which could be contributed to by protein contraction. While direct correlation of the W18 band with protein contraction has not, to our knowledge, been reported in the literature, supporting data has, in fact, been published by several groups independently. In his 2004 review of protein contraction/expansion as a driving force for binding and enthlapy-entropy compensation, Dudley Williams and coworkers described two model systems - avidin-biotin and hemoglobin-oxygen.61
Avidin-biotin binding is a representative system of protein contraction. Using H/D exchange of amide backbone proteins characterized by MALDI, binding of biotin by avadin led to a marked decrease of H/D exchange of the protein backbone, which was interpreted as increased protein packing and therefore decreased access of D2
O to the amide protons.62
Thermodynamically, binding of biotin and avadin demonstrates a marked enthalpic benefit and entropic penalty of binding.63,64
This system has also been studied by difference resonance Raman spectroscopy to analyze changes in the local tryptophan environments upon binding. Both the W7 and W18 bands experienced an increase in intensity indicative of an increase in local hydrophobicity about the indole ring.65
In conglomeration, these results support the use of the W18 band as a marker for protein contraction.
Similarly, when investigating protein expansion as demonstrated by hemoglobin binding to oxygen, the converse finding are obtained.61
Hb exists in two forms in the blood - a “tense” rigid state having a low affinity for O2
and a high affinity “relaxed” state that avidly binds both O2
Using H/D exchange and ESI experiments, Williams and coworkers demonstrated that transitioning from a tense to relaxed state upon binding O2
resulted in increased H/D exchange and protein expansion.62
Subsequent binding events lead to relaxation of additional subunits until the protein is fully relaxed after binding of the fourth O2
molecule. Thermodynamically, this phenomena was entropically driven and entropically opposed, with each successive binding event resulting in a smaller entropic benefit and enthalpic penalty of binding.67,68
The concept of protein expansion is also supported spectroscopically by analyzing work by Nagatomo et al,69
which showed decreased hydrophobicity of tryptophans using the W18 band upon carbon monoxide binding. Because this was a non-resonance study, the tryptophan spectra is not enhanced and the 1360 cm−1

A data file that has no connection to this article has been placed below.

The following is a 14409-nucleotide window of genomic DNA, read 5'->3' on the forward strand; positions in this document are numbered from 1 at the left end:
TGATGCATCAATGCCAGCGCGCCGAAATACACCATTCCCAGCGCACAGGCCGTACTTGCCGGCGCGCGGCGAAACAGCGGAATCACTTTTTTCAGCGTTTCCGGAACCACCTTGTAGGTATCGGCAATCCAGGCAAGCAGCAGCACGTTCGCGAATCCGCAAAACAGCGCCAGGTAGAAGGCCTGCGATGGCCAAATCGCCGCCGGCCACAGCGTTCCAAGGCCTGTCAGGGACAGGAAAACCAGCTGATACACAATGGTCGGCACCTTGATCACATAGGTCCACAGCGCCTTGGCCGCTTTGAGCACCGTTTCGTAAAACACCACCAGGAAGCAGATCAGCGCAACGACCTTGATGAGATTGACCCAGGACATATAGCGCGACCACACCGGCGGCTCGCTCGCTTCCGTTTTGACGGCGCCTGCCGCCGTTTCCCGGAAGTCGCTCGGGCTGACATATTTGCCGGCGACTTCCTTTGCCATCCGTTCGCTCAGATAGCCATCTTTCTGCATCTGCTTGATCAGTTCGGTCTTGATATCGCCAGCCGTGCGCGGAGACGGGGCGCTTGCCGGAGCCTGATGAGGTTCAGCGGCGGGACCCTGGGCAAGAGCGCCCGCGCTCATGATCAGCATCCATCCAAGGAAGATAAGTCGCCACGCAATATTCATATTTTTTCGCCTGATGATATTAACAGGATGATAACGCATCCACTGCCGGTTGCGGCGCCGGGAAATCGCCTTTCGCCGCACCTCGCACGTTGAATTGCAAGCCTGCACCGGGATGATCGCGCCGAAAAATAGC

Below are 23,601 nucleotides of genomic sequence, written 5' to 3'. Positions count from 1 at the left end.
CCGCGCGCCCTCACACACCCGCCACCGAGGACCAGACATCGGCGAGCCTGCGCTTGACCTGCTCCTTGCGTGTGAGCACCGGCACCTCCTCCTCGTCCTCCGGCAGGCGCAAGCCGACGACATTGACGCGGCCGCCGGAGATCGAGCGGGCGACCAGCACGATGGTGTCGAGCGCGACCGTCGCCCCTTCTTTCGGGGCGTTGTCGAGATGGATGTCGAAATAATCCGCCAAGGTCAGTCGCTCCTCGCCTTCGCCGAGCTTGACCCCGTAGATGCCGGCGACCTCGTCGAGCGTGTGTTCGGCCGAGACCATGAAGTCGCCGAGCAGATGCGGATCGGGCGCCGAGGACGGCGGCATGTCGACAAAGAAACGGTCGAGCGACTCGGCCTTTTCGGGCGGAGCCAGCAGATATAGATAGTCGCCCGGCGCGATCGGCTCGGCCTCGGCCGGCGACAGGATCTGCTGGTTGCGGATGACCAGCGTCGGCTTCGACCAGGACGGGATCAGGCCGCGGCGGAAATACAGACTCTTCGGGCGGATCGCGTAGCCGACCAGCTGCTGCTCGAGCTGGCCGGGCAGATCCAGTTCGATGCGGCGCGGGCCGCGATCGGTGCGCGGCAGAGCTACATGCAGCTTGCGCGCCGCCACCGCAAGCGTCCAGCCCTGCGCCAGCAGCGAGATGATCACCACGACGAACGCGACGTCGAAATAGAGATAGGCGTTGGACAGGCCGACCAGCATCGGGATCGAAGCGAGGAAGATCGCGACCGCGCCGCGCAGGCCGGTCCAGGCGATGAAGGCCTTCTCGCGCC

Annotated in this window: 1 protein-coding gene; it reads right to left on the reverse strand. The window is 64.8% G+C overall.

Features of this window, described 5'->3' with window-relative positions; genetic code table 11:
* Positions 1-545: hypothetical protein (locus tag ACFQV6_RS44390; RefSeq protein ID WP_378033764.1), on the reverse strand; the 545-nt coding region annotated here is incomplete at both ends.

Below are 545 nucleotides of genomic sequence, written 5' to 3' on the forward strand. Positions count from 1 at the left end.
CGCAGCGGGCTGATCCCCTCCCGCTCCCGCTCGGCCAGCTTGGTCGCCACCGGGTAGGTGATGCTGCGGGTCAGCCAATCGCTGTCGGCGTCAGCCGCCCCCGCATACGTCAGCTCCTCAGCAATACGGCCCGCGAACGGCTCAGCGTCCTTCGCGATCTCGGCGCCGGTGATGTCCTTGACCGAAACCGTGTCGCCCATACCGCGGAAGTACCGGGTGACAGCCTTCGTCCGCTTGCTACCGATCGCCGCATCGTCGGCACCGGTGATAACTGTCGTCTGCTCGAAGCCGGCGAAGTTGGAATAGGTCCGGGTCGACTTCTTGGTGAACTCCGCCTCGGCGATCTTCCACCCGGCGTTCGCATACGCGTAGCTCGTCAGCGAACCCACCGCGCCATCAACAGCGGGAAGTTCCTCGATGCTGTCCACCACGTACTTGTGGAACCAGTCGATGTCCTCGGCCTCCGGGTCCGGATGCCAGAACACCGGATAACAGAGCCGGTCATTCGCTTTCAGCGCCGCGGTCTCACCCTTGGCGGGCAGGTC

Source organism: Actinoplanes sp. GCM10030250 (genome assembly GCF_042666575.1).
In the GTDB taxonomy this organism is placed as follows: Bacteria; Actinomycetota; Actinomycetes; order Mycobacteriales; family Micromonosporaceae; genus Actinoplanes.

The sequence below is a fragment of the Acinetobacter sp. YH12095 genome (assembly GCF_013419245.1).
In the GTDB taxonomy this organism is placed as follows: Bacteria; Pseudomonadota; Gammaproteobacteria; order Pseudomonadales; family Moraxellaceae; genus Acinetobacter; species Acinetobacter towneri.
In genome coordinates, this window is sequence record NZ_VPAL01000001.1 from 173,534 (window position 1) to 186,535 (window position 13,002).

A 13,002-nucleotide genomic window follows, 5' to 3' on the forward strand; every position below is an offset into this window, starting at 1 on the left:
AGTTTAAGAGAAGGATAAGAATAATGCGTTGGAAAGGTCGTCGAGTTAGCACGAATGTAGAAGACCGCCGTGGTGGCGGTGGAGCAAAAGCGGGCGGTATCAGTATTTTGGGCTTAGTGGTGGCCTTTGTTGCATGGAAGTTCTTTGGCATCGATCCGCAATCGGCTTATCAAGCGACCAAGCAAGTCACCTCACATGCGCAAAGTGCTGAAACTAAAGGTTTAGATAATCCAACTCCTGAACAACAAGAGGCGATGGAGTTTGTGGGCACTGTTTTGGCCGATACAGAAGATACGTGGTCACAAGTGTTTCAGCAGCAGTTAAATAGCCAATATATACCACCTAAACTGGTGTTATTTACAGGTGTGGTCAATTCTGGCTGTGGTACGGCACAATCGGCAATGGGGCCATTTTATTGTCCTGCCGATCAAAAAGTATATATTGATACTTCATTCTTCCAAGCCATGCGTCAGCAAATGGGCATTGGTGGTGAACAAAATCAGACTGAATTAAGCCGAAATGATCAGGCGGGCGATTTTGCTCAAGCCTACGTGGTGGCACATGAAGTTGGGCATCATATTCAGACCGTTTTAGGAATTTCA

peak is not readily visible for analysis. Carbon monoxide is more facile to use for spectroscopic experiments as its higher affinity results in a more stable complex. Nonetheless, the binding site and binding mode are conserved and protein dynamics should be conserved in both cases.
Ideally, our Raman spectroscopy work would be supplemented by physical measurements of intrinsic compressibility, but these require crystals that we were unable to acquire. Nonetheless, either tryptophan translocation or protein contraction must occur to produce the W18 observations in these studies, and data supporting translocation was lacking. This lack of evidence for translocation combined with the previous correlation of decreased W18 band and protein volume for lysozyme leads us to the conclusion that protein contraction is responsible for the increased hydrophobic contacts on tryptophan.
Consideration of the Interfacial Mobility Model
The interfacial mobility model postulates that high affinity ligand binding results from tightening of the protein-ligand interface, which in the case of stromelysin-1, we propose arises from protein contraction about the ligand. Consequences of protein contraction would include increased internal protein packing, rigidification, and decreased residual movement. Thermodynamically, the interfacial mobility model manifests with an enthalpic benefit and entropic penalty of binding that is inversely proportional to ligand complexity. While it is currently impossible to deconvolute accurately and reliably the contribution of van der Waals interactions and hydrogen bonding to binding enthalpy, there has been success in correlating entropies of binding to either residual protein motion or residual entropy.70,71
As both decreased residual protein movement and increased internal packing are consequences of protein contraction, we correlate our Raman observations of internal packing (), and therefore contraction and decreased residual protein motion, with the experimental entropies of binding ().
In the case of compounds 1 and 2, both enthalpy and entropy contribute to ligand binding, and the magnitude of entropic contribution is comparable (2.1 and 2.7 kcal mol−1 respectively). Entropy does not contribute significantly for binding of compound 3 (–0.1 kcal mol−1), but a significant entropic penalty of binding occurs for compound 4 (–4.7 kcal mol−1). Based on these thermodynamic observations, the interfacial mobility model predicts that compounds 1 and 2 would experience relatively small and comparable contractions as they have comparable entropies of binding. Binding of compound 3 should cause a protein contraction greater than that for compounds 1 and 2 but less than for compound 4.